The Story of Natal
"In all the world there is not a fairer country than the pleasant land of Natal." It rises, in terraces, from the shores of the Indian Ocean to the heights of the Drakensberg. It is well watered by numerous streams, the soil is rich, and the climate healthy for Europeans. Some four hundred years before this time, the coast had been discovered by Vasco da Gama one Christmas Day, and this being the natal day of our Lord, he had called it Natal. It was inhabited entirely by natives. Now the solitary passes of the Drakensberg were speckled with the waggons of the hardy Dutch pioneers, who drove their flocks and herds into the green valleys of Natal. The story of their reception by the natives is not pleasant reading.
In the year 1783, a little brown baby had been born on the banks of the Umvolisi River. Chaka, for that was the name of this future Zulu chieftain, grew to manhood with a nature as cruel as Nero, ambitious as Napoleon. He had heard of Napoleon's conquests in Europe, and he now began a career of conquest, until he had made himself chief from the Limpopo or Crocodile river to the southern borders of Natal. Every tribe in his way, he exterminated. He devastated thousands of miles of country, and caused the death of one million human beings. At last he was slain by his brother Dingan, who made himself king over this now powerful and fierce tribe of Zulus.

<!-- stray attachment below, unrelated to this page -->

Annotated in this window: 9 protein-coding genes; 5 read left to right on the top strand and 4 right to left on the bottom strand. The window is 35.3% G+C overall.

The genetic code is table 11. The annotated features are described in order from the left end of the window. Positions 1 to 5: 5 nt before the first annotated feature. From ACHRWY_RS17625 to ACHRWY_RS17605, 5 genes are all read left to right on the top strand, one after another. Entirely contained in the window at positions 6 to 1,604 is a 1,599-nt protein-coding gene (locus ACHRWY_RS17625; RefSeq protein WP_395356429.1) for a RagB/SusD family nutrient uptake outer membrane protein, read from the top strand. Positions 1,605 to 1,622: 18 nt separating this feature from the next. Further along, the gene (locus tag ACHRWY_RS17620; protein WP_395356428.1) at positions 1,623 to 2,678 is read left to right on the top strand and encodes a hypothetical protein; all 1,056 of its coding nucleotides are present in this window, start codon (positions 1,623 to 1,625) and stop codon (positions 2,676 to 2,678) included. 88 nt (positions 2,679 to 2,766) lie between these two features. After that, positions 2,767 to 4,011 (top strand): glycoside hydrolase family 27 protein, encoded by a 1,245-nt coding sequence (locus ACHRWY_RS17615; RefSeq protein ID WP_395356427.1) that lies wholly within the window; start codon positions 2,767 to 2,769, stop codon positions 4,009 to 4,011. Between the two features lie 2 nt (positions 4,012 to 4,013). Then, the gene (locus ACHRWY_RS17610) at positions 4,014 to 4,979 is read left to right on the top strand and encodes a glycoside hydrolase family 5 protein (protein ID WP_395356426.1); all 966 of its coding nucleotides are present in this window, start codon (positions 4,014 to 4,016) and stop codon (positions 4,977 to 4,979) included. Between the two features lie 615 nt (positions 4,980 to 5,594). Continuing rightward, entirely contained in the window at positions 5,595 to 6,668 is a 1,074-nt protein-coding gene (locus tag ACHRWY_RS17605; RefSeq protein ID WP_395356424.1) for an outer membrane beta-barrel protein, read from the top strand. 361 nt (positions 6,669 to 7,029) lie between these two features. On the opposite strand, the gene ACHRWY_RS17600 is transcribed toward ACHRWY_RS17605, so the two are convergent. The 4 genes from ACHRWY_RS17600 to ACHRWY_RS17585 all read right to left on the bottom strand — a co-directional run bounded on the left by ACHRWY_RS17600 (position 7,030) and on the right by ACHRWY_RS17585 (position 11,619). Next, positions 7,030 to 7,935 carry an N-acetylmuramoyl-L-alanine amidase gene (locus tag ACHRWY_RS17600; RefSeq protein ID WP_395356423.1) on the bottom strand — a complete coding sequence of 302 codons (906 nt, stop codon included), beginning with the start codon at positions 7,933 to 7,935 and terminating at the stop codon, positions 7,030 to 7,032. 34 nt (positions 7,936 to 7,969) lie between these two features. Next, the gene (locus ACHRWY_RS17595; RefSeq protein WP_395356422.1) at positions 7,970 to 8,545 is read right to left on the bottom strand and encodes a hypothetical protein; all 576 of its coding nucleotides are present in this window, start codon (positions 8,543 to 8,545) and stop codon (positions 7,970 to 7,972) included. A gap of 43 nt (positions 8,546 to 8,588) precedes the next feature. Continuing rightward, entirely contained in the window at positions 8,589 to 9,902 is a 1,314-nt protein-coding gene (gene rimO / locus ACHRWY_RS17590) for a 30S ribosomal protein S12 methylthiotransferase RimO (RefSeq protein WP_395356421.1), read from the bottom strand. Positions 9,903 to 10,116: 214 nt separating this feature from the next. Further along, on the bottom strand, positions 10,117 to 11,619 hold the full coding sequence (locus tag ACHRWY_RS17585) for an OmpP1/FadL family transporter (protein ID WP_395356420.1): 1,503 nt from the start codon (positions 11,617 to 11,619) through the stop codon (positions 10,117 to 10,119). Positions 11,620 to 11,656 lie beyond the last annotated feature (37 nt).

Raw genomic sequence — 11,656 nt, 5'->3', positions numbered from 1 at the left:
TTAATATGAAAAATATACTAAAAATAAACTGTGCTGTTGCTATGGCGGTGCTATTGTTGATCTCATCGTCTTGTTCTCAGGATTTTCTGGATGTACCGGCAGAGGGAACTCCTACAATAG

It was into this depopulated country, that Retief led the Dutch settlers to make friends with Dingan. He went to Dingan's kraal to obtain from him a grant of land, and was received with every appearance of friendliness. He had sixty men with him; the rest were five days' march behind. But there seemed nothing to fear. Dingan made no trouble; the treaty should be signed next day, if they would return to him. The confiding Dutchmen and Retief returned, entered Dingan's kraal, and accepted his hospitality. They were warned to be on their guard; but "We are sure the king's heart is with us," they answered, "and there is no cause for fear."
Fearlessly the white men sat in the kraal, when suddenly Dingan called out: "Seize them; kill the wizards."
A band of Zulu warriors made for the strangers and killed every one of them, including Pieter Retief. The massacre over, the Zulus started off, at the king's orders, to attack the waggons containing the wives and children of the murdered farmers. These were peacefully sleeping, when the Zulus fell upon them. When morning dawned, 41 men, 56 women, 185 children, and as many servants lay dead at the foot of the Drakensberg mountains. And to-day stands a marble obelisk at Weenen—"the place of weeping"—in memory of the tragedy, which ended the first European emigration into Natal. These cruelties roused the rest of the colonists to action. For the last ten years there had been a little British colony at Port Natal. Now, in the face of a common danger, Boer and Briton joined hands. Tremendous fighting took place, but both Boers and Britons perished, overwhelmed by the superior numbers of Zulu warriors.
After these disasters, the emigrants left Natal alone. They crossed the Vaal and founded Potchefstroom, which was for many years the capital of Transvaal territory. Still it was evident to all that unless the cruel Zulu power was crushed in Natal, that fertile land could never be colonised by Europeans.